An extensive federally funded research has revealed that there is scientific evidence to prove what people have been saying for so long - that loneliness is like a disease which is actually contagious. As per the study, loneliness tends to spread from one person to another, thereby leading to the conclusion that one person's emotions can largely affect friends, family and neighbors.
For the sake of study, data was collected from more than 4,000 people over a period of 10 years and analyzed, leading researchers to believe that lonely people increase the chances of someone they know or are in regular contact with to start feeling lonely over a period of time. The feeling of being alone can "spread one more degree of separation, causing a friend of a friend or even the sibling of a friend to feel desolate".
"Loneliness can be transmitted. Loneliness is not just the property of an individual. It can be transmitted across people -- even people you don't have direct contact with", explained the study's lead researcher John T. Cacioppo, a University of Chicago Psychologist.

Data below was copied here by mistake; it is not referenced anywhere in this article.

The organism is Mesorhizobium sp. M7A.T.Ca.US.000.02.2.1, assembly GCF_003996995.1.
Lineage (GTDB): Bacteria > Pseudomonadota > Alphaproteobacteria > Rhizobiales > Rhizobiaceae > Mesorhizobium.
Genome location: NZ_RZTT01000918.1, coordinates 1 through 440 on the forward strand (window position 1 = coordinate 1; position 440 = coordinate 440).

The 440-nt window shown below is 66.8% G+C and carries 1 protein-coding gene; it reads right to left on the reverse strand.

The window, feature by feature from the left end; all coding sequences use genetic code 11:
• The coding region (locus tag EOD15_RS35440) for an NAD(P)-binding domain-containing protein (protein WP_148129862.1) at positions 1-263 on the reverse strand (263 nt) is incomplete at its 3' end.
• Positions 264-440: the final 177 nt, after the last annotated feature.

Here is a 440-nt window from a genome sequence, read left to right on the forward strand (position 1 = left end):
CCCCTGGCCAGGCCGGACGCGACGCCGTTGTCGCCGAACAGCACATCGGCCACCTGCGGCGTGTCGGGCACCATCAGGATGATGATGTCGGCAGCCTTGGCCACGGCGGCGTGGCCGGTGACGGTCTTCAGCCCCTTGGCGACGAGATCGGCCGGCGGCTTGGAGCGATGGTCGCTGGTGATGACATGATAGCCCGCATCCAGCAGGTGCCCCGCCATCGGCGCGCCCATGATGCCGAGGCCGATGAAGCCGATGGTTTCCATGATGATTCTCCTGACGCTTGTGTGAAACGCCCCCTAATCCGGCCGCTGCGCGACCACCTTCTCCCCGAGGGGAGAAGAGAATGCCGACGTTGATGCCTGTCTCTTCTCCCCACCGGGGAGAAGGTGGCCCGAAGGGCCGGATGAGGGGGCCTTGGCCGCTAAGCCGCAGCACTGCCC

The study is valuable in more ways than psychological, as loneliness has been linked to various medical problems, including depression, insomnia and generally poor health. "Identifying some of the causes could help reduce the emotion and improve health", the researchers noted.
The study, findings of which are currently being refined through more analysis, can be found detailed in the December issue of the Journal of Personality and Social Psychology.